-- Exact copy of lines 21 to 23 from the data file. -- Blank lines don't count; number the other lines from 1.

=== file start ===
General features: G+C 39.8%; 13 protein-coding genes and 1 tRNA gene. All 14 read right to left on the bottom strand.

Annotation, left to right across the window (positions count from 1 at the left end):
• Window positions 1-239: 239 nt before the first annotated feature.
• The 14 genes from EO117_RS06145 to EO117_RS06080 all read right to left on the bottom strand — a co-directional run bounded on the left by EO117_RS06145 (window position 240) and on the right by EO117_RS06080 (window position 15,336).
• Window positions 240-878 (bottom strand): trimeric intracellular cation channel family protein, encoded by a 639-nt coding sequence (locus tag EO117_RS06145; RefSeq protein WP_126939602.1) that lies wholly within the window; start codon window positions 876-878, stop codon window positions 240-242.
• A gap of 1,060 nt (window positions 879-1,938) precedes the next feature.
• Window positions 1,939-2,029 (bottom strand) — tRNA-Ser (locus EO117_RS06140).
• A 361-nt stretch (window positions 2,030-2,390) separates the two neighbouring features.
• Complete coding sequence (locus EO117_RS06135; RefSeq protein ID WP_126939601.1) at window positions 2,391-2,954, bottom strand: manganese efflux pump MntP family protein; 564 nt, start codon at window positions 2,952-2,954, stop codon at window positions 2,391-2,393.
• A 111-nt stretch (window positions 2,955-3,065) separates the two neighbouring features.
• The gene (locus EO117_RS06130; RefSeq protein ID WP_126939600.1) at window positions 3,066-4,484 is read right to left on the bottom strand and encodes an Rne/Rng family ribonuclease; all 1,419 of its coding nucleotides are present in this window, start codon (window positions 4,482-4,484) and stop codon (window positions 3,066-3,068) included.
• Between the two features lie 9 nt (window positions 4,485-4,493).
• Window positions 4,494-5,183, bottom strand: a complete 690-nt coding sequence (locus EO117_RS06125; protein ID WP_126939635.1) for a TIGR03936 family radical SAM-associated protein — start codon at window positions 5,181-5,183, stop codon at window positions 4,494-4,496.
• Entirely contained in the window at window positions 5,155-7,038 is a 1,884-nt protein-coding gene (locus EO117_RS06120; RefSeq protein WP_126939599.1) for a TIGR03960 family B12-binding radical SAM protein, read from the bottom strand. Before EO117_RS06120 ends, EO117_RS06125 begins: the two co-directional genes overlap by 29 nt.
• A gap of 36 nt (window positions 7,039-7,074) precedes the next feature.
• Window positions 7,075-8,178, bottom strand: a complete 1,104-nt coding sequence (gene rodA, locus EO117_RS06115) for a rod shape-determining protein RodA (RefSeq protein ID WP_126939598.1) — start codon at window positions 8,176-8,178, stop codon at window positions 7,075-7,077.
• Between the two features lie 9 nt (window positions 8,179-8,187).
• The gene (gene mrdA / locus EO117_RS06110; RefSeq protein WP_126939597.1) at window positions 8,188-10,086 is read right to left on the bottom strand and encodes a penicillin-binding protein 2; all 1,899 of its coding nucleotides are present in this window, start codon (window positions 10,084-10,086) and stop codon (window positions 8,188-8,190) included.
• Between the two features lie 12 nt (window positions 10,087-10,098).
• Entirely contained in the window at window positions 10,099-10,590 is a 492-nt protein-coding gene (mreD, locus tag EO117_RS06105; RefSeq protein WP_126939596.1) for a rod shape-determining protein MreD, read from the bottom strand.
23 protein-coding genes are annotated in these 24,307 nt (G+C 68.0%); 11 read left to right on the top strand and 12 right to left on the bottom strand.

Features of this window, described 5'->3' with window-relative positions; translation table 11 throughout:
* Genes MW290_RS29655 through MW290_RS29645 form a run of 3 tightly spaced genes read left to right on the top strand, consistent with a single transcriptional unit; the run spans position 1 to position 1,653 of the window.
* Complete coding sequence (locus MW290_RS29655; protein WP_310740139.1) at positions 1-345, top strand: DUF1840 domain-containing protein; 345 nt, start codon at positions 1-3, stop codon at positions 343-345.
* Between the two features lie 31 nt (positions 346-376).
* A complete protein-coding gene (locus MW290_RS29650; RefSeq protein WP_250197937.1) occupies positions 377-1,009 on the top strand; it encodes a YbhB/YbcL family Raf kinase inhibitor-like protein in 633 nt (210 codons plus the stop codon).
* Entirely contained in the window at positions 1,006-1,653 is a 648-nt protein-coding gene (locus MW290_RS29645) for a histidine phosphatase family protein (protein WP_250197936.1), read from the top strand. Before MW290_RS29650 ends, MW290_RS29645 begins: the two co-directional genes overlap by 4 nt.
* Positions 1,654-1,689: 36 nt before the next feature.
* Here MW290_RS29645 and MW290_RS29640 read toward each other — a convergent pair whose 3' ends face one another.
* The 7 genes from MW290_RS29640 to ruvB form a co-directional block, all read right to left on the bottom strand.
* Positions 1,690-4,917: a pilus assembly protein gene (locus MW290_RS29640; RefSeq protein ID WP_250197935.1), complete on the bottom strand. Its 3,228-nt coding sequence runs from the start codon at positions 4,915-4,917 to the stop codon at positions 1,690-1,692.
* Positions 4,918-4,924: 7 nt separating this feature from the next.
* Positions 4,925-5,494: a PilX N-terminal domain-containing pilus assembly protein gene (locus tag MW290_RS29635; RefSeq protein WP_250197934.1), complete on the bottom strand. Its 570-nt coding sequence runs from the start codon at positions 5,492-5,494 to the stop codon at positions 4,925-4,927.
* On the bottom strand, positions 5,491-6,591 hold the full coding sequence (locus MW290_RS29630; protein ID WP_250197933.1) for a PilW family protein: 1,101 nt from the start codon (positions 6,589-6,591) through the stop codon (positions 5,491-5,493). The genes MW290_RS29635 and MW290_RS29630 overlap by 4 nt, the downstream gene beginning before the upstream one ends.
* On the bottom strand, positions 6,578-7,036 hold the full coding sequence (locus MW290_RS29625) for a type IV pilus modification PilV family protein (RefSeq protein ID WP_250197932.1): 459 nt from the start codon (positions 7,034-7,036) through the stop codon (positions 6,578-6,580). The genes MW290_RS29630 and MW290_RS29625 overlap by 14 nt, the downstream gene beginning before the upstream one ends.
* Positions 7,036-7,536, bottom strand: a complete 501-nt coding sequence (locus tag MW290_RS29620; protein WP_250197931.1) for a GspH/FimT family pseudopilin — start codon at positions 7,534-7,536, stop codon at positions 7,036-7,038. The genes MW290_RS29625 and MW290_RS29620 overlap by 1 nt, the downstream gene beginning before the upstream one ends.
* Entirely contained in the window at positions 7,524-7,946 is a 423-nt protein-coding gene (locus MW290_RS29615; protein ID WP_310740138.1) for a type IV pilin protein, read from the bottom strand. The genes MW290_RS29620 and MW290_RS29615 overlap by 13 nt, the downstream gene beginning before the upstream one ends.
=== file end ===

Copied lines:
23 protein-coding genes are annotated in these 24,307 nt (G+C 68.0%); 11 read left to right on the top strand and 12 right to left on the bottom strand.

Features of this window, described 5'->3' with window-relative positions; translation table 11 throughout:
* Genes MW290_RS29655 through MW290_RS29645 form a run of 3 tightly spaced genes read left to right on the top strand, consistent with a single transcriptional unit; the run spans position 1 to position 1,653 of the window.